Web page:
David Herdson says the Leveson law could be negating parliament’s most precious principle

David Herdson says the Leveson law could be negating parliament’s most precious principle

It is unconstitutionally seeking to bind its successors?David Herdson

The reporting of the implementation (or not, depending on your point of view) of the Leveson proposals have understandably concentrated on the regulation of the media. It is, after all, the media who have been reporting it and there is a tendency within the industry to believe that everyone else finds them as interesting as they find themselves.

That’s not to say the reforms aren’t significant. They are – or at least, they might be if enough of the newspapers and others opt in to the regulation process; something still up in the air. Much more significant however, and far less remarked upon, is the further undermining of one of parliament’s most precious principles: that no parliament may bind a successor.

If the Royal Charter can only be amended by a motion carried in two-thirds in both the Lords and the Commons – which is how the draft Charter and the Act would have it – then this parliament is seeking to bind a future one, at least in part. It’s true that it would not be bound were the higher threshold reached but nor would it be free to implement its decisions according to its votes: it would have limited its own sovereignty.

Actually, there is a loophole: although the Charter could not be amended except by a two-thirds majority, the Act which gives it legislative force can, so it would be possible to change it through that backdoor route on a simple majority of more than 50% of those voting. That, however, is not the point: parliament is going down a very dangerous route in adopting super-majorities, even if in this case it’s not done so very effectively.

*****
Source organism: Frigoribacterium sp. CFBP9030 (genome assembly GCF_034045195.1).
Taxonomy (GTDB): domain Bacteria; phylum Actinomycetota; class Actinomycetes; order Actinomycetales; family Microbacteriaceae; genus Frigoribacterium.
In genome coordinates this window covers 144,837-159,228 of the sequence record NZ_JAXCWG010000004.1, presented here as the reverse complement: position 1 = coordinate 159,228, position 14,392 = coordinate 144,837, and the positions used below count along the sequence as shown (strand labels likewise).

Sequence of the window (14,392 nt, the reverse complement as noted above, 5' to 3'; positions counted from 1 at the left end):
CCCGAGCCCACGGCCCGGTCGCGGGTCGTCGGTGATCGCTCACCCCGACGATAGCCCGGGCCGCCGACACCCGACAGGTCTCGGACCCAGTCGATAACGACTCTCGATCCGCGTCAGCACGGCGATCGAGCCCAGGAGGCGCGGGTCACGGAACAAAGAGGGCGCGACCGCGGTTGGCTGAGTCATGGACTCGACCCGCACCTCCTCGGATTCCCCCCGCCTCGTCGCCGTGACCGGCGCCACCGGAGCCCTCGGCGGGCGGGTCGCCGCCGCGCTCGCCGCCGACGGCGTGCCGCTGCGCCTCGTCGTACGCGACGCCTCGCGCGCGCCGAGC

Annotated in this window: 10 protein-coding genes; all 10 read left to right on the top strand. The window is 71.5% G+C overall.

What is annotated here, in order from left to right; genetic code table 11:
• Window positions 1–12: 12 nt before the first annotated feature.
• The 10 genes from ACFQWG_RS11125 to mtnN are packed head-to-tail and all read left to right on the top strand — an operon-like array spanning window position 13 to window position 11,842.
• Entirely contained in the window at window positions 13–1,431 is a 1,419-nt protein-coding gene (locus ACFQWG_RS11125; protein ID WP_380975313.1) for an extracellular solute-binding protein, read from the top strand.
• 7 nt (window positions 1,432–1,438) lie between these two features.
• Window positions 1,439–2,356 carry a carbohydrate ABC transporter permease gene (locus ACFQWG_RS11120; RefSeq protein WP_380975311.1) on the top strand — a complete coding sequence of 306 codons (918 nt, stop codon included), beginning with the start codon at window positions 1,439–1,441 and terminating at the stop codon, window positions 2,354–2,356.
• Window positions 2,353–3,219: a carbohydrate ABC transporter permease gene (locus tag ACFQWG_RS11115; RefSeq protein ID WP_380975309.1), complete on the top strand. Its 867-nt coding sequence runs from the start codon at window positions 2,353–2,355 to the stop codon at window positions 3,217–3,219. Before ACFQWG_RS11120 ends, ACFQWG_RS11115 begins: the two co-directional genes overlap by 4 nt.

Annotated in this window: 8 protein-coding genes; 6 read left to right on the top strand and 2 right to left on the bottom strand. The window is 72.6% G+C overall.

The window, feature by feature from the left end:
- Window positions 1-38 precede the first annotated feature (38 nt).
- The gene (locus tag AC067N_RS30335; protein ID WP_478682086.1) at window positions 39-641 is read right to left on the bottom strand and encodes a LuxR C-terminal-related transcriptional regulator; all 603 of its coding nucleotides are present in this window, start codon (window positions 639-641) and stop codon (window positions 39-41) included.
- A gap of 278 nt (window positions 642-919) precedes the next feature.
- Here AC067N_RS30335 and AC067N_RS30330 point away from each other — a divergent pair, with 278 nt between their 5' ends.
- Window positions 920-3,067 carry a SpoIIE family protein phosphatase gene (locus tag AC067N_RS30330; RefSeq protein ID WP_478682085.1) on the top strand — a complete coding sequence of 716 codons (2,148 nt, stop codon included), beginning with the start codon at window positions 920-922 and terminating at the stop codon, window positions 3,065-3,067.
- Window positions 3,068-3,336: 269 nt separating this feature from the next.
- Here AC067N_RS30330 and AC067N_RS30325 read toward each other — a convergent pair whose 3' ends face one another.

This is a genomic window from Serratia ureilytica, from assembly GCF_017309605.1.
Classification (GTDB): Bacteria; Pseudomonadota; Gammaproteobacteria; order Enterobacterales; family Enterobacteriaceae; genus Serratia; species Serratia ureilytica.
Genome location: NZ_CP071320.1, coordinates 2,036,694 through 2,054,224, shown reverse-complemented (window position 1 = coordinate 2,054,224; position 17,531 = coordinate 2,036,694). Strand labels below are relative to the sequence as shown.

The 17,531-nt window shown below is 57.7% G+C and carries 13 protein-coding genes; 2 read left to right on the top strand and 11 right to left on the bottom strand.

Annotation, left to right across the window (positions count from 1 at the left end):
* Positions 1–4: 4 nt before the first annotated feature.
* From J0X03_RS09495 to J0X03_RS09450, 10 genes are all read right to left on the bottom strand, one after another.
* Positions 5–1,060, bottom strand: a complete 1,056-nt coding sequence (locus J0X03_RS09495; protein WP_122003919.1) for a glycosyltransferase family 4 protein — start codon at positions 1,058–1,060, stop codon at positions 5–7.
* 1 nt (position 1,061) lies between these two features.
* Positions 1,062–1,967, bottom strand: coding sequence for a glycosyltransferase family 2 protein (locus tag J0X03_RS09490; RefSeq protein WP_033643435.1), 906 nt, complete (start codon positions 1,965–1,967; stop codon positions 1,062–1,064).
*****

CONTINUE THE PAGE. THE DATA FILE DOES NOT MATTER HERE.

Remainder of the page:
It’s not the first time that a super-majority’s been built into legislation. The Fixed-term Parliaments Act requires a two-thirds majority within the Commons in order for an early election to take place but that’s slightly different: an early dissolution is a one-off event that does not influence future parliaments except in the first one’s composition. Seeking to protect legislation (or, as here, some other instrument), against future parliamentary interference is of a different order.

    After all, once this Rubicon’s been crossed, why shouldn’t any government attempt to protect its pet projects against repeal by including super-majority provisions? Indeed, why stop at two-thirds – a proportion of seats that Labour came close to winning in 1997?

Why not three-quarters (the number of US states required to ratify constitutional changes), or five-sixths (as required in Denmark for certain provisions), or even 100% (as was once the case in the Polish Sejm)?

Once the line has been erased, the decision on where to draw a new one becomes very arbitrary. If something as relatively trivial as the governance of an opt-in press regulatory body is so protected, how easy is it to argue for protecting other legislation in like manner, either because it’s considered highly significant or – more likely – because a government knows how much its opposition would like to repeal it, should they have the chance.

That no parliament can bind its successors is a good principle, and one that should not be done away with lightly.

David Herdson

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